Everyone loves a superhero (except for a super-villain, of course) so it makes sense to use their physics-defying superpowers to teach physics. So says Barry Fitzgerald at Delft University of Technology in the Netherlands, who has just published a paper in Physics Education with the title “Using superheroes such as Hawkeye, Wonder Woman and the Invisible Woman in the physics classroom”.
“While many people may dream about having superpowers, most are quick to dispel their hopes citing that such powers are fundamentally fictional,” writes Fitzgerald. “Nevertheless, current scientific research could be used in the future to develop technologies that mimic or even match the powers of characters such as the Invisible Woman, Wonder Woman and Spider-Man”.
He looks at three superheroes in his paper – starting with Hawkeye, who has exceptionally good eyesight and is therefore a dab hand at archery. Fitzgerald has already written a paper that speculates on the physiology of the eyes of this superhero, and now he uses the long-distance trajectories of Hawkeye’s arrows to elucidate vectors and linear motion.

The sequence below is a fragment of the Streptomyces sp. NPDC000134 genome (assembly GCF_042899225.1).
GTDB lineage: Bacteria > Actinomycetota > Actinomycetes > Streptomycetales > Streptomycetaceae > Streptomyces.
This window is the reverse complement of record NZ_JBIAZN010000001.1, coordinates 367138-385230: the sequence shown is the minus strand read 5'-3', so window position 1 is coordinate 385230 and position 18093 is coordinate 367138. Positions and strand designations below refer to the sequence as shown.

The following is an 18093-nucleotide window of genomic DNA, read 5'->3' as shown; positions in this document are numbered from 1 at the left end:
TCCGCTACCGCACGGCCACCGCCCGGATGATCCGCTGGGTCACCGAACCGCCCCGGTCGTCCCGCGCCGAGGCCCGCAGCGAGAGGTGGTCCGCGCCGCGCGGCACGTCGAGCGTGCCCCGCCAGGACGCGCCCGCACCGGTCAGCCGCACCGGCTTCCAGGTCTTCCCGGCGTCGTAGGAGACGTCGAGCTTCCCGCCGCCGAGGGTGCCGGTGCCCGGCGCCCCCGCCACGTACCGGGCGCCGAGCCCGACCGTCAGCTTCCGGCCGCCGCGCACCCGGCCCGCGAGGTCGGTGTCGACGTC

Moving on to Wonder Women, who deflects bullets with her bracelets. Fitzgerald uses this as a starting point to work-out how a bulletproof material works and how much energy would have to be absorbed by Wonder Woman’s wrists. You will have to read the paper to find out if Fitzgerald reckons this superhero would suffer bruising to her wrists after deflecting a few bullets (assuming she doesn’t have super-wrists).
Superhero science: from fiction to fact
Finally, the paper looks at invisibility cloaks and optics with a little help from the Invisible Woman. The physics of invisibility is demonstrated using a bit of LEGO (see figure) and Fitzgerald also delves into moral issues, asking questions such as “is the development of invisibility cloaks truly desired by society?”.
Over the past few weeks I have been urging readers to take part in the “Subatomic Smackdown” by voting for their favourite subatomic particle. The results are now in and the winner is (drumroll please), the photon with 36% of the vote. The runners-up are the proton with 26%, the electron at 22% and the neutron at 16%.